Montgomery is a broadly trained animal developmental biologist. She teaches
introductory courses in Cell Biology and Genetics and more advanced courses such as
Developmental Biology and Research in Molecular Genetics. 

She has made a concerted effort to include more evolutionary theory into the introductory
level courses and has taught an upper level seminar on Molecular Evolution. Through
courses such as Biotechnology and Society, she and her students have explored a range of
bioethical issues such as gene therapy, embryonic stem cell research and genetically
modified crops. 

Her research has contributed to an understanding of how the introduction of
double-stranded RNA into cells can silence expression of specific genes. More recently
she has become interested in the field of evolutionary developmental biology and in
understanding the molecular basis of how cells of the early embryo acquire their fates.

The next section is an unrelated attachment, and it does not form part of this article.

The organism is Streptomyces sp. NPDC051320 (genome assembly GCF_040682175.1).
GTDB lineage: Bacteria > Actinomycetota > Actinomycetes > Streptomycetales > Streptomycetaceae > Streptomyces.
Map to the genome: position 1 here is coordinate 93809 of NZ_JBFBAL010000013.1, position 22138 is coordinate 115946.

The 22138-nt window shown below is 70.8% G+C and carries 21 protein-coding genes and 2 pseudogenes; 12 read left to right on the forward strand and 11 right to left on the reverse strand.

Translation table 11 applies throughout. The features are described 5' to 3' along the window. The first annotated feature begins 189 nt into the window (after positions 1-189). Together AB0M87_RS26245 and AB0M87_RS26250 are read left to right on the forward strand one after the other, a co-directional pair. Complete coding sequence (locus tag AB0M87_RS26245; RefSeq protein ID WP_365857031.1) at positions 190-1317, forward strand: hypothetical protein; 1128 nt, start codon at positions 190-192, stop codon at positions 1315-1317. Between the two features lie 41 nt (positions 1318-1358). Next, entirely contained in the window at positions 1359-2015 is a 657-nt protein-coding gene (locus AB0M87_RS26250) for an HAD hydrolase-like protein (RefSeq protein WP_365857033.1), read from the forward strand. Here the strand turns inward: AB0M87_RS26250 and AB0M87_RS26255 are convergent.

Students continue to be involved in her research, from designing experiments to
communicating the results through publications and presentations at regional and national

EDUCATION: B.A., Immaculata College Ph.D., University of Southern California Post-Doc,
Carneigie Institution of Washington 

Montgomery has been teaching at Macalester since 1998. 



RNA interference: unraveling a mystery, Nature Structural & Molecular Biology (2006)


Potential for cross-interference with RNAi (with J Norman and E Bishop), Developmental Biology (2001)


Tools for nematode EvoDevo studies (with G Padilla and S Goetz), Developmental Biology (2001)

Contributions to Books


RNAi and Cosuppression: double-stranded RNA as an agent of sequence-specific genetic silencing in animal and plants (with J Norman), DsRNA: Concepts and Applications in Agriculture, Forestry, and Medicine (2001)



Factors affecting performance in an introductory genetics course, 68th Annual Meeting of the Society for Developmental Biology (2009)